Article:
Fetal Cells Clinical Studies

These promising results encouraged the instigation of at least two large-scale studies, the largest of which was conducted under the auspices of the National Institutes of Health (NIH)—the so-called NIFTY Study.[3] In this study, close to 3000 samples were recruited from pregnant women about to undergo invasive prenatal diagnostic testing because of an elevated risk for bearing a fetus with a chromosomal anomaly. These samples were then either processed by MACS or FACS and analyzed by multicolor FISH. All experimental results were compared to karyotypes obtained from the invasive procedure—the current gold standard. The results from this study, which were published in 2002, were in stark contrast to the euphoria that reigned a few years previously, in that fetal cells could, at best, be detected with a sensitivity of 48% using MACS and below 15% using FACS.[3] Consequently, the NIFTY Study reiterated the importance of large-scale well-designed and conducted studies in order not to be misled by short case reports such as high-profile publications.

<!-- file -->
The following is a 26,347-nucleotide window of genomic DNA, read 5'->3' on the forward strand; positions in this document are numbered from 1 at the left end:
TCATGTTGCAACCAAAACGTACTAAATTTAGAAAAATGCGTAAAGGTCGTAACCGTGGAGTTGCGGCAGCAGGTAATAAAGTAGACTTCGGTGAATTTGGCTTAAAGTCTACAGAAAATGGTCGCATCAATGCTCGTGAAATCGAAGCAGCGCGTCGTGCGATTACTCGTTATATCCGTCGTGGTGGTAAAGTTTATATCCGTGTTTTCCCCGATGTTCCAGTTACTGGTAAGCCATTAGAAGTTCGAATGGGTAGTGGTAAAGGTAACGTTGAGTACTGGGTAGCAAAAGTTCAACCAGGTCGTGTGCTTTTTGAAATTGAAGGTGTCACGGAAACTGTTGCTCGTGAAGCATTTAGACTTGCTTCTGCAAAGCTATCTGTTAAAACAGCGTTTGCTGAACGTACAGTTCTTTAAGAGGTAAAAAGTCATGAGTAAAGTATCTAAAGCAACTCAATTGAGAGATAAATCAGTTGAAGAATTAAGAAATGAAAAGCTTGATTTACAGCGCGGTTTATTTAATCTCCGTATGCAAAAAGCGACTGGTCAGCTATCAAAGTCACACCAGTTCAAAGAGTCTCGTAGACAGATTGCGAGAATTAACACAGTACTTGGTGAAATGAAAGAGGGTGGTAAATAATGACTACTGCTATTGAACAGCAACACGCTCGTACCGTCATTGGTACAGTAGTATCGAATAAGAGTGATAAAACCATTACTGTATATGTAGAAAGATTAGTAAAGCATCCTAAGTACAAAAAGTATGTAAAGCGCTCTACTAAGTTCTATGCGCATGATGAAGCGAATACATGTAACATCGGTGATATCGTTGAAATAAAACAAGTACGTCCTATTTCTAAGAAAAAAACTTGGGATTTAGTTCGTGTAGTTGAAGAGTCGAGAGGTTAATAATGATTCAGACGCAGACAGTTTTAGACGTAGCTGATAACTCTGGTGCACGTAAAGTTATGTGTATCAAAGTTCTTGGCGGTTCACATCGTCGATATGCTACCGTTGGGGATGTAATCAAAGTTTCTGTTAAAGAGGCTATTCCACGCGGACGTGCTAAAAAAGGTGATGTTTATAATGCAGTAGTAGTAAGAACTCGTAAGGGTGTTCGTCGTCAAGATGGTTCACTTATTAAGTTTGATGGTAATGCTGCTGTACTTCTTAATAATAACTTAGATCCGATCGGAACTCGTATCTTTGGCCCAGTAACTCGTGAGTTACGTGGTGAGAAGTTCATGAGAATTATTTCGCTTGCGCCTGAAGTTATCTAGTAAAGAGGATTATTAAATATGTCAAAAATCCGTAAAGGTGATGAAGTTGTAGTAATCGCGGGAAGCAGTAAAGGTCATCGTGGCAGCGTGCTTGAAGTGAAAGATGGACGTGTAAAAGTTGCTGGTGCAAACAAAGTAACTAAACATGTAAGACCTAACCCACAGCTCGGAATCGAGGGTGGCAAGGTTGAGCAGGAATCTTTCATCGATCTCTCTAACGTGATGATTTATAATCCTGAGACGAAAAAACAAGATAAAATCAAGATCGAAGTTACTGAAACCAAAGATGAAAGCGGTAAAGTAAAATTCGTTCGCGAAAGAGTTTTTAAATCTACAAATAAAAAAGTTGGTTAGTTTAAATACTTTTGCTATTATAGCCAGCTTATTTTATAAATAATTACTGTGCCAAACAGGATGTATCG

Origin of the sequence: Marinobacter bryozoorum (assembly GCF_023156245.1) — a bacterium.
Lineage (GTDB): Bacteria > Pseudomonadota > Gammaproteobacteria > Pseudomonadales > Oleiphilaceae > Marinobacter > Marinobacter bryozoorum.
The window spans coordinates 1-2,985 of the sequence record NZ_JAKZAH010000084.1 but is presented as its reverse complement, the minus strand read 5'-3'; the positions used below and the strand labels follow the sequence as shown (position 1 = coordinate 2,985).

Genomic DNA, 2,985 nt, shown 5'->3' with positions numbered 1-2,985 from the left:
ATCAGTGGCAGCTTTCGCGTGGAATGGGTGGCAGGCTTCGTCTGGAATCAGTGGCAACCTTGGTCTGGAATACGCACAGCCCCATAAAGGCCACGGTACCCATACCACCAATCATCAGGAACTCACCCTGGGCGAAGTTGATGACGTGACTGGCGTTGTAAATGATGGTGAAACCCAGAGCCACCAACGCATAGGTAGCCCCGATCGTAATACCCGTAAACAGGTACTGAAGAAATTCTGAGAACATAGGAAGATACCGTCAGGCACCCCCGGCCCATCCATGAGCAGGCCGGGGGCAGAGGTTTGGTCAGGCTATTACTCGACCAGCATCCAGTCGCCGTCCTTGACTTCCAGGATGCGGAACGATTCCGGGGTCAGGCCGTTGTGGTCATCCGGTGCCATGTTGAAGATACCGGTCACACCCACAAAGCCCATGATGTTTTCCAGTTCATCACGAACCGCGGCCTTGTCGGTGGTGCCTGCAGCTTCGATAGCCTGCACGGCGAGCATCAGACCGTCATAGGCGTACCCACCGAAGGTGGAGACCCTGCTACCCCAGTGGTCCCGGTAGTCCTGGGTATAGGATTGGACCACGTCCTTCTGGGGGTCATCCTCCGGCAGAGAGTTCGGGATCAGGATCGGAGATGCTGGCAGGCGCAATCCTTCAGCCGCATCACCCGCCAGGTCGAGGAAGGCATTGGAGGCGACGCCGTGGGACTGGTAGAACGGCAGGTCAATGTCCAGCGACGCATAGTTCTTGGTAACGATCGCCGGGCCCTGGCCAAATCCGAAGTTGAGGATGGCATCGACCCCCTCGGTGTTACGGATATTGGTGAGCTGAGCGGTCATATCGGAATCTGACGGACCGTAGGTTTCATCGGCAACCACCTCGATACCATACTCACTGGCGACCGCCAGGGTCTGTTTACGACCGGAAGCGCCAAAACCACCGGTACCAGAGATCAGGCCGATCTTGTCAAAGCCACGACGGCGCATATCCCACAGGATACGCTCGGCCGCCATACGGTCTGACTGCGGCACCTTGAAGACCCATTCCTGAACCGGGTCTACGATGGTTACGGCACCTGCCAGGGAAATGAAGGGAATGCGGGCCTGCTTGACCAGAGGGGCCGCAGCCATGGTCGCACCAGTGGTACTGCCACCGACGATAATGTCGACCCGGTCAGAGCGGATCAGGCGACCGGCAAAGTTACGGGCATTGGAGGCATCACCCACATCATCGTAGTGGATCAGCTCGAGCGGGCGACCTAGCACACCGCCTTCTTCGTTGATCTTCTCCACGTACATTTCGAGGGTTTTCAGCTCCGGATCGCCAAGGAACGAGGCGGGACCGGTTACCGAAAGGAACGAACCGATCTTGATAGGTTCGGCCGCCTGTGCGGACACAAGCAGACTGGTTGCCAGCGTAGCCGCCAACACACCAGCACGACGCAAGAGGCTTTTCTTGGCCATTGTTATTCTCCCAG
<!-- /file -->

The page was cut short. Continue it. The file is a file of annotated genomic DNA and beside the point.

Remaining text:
An important aspect of the NIFTY Study that is frequently disregarded in other clinical studies is that it specifically addressed psycho-social issues concerning the introduction of a new noninvasive method for prenatal diagnosis, especially the potential problem of coercion. This part of the NIFTY Study clearly showed that coercion would not be an issue, and the introduction of such a noninvasive test would be especially welcomed by couples involved in assisted reproduction (ART) pro-

Getting Started With Dumbbells

Getting Started With Dumbbells

The use of dumbbells gives you a much more comprehensive strengthening effect because the workout engages your stabilizer muscles, in addition to the muscle you may be pin-pointing. Without all of the belts and artificial stabilizers of a machine, you also engage your core muscles, which are your body's natural stabilizers.

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